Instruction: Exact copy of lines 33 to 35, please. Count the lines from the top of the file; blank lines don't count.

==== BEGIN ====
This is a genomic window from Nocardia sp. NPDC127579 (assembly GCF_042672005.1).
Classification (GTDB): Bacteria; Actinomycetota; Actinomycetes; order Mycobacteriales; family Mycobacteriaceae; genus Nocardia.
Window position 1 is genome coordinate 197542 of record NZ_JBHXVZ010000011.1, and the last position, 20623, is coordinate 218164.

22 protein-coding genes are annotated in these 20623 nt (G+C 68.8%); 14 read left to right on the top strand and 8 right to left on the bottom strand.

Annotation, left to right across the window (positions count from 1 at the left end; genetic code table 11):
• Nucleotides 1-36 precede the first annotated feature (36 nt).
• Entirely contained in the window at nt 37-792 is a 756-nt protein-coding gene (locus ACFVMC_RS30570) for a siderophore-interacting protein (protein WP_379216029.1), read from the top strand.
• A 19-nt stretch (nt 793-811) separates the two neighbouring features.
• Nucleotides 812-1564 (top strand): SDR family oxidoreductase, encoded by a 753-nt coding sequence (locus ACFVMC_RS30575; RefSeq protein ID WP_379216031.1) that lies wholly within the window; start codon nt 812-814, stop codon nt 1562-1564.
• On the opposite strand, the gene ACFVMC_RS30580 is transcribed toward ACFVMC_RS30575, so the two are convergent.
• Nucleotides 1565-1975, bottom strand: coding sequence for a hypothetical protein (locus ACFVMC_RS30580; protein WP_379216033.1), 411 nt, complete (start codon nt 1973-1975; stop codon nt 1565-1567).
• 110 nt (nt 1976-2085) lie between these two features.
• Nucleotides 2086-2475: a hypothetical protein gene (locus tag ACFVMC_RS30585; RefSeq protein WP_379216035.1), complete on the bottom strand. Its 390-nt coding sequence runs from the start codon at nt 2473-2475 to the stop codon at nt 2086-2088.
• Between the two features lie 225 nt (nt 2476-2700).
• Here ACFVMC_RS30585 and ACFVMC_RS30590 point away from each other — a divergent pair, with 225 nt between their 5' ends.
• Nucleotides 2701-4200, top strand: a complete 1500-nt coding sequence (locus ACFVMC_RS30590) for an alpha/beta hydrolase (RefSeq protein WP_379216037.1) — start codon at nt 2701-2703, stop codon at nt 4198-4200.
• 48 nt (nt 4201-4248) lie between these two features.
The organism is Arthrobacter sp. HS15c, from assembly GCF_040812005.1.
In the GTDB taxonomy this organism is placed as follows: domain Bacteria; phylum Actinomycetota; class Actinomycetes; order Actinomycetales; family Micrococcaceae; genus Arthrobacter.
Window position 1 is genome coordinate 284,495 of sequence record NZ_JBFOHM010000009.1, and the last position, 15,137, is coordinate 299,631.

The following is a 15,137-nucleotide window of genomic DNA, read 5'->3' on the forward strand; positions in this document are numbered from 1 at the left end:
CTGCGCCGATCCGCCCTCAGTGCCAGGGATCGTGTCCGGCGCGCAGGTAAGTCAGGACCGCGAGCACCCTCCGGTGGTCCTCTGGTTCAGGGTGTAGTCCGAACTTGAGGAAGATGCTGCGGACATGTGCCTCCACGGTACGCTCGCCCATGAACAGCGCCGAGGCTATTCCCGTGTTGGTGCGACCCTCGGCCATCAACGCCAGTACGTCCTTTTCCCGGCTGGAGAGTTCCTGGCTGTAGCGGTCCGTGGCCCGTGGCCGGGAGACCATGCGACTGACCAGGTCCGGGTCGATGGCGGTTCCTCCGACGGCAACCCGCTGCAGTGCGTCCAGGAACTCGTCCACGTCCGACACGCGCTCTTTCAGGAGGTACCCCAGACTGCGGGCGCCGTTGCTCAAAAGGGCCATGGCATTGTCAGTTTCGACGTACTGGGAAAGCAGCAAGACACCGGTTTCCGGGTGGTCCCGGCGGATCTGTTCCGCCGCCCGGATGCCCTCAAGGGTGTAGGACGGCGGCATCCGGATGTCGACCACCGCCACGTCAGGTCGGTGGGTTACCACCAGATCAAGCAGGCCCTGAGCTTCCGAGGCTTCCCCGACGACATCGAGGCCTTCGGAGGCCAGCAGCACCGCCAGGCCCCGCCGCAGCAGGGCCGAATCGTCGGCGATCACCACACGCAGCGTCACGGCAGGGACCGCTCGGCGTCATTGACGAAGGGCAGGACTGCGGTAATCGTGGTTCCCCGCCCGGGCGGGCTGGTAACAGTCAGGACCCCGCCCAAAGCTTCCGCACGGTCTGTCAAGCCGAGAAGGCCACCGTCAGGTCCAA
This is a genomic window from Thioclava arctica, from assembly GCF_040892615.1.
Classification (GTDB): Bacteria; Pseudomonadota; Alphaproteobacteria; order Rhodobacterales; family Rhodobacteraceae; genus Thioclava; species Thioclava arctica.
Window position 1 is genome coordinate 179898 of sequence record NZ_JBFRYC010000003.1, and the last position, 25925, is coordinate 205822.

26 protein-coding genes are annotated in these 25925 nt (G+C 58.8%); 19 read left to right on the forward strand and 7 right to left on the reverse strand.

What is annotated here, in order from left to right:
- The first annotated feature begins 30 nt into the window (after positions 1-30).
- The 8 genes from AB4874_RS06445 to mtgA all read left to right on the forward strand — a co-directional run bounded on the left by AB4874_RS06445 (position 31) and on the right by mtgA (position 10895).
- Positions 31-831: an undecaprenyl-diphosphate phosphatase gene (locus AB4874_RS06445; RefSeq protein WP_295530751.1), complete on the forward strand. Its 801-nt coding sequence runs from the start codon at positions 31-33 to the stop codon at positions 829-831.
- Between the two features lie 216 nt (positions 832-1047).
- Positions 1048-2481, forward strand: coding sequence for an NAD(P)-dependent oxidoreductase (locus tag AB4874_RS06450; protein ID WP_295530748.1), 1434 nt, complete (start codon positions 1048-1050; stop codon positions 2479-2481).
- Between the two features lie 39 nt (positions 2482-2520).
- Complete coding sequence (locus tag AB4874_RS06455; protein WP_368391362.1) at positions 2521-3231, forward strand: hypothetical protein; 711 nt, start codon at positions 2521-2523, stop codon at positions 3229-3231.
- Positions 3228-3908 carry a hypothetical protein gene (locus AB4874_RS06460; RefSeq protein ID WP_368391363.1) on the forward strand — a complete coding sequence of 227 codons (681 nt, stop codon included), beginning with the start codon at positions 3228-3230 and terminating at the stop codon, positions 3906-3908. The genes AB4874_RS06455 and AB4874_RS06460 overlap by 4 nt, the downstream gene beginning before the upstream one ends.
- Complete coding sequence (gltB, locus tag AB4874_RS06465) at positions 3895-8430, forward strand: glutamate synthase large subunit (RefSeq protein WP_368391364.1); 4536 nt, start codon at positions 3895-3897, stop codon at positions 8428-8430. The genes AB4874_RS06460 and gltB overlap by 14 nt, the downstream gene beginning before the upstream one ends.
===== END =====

- Between the two features lie 39 nt (positions 2482-2520).
- Complete coding sequence (locus tag AB4874_RS06455; protein WP_368391362.1) at positions 2521-3231, forward strand: hypothetical protein; 711 nt, start codon at positions 2521-2523, stop codon at positions 3229-3231.
- Positions 3228-3908 carry a hypothetical protein gene (locus AB4874_RS06460; RefSeq protein ID WP_368391363.1) on the forward strand — a complete coding sequence of 227 codons (681 nt, stop codon included), beginning with the start codon at positions 3228-3230 and terminating at the stop codon, positions 3906-3908. The genes AB4874_RS06455 and AB4874_RS06460 overlap by 4 nt, the downstream gene beginning before the upstream one ends.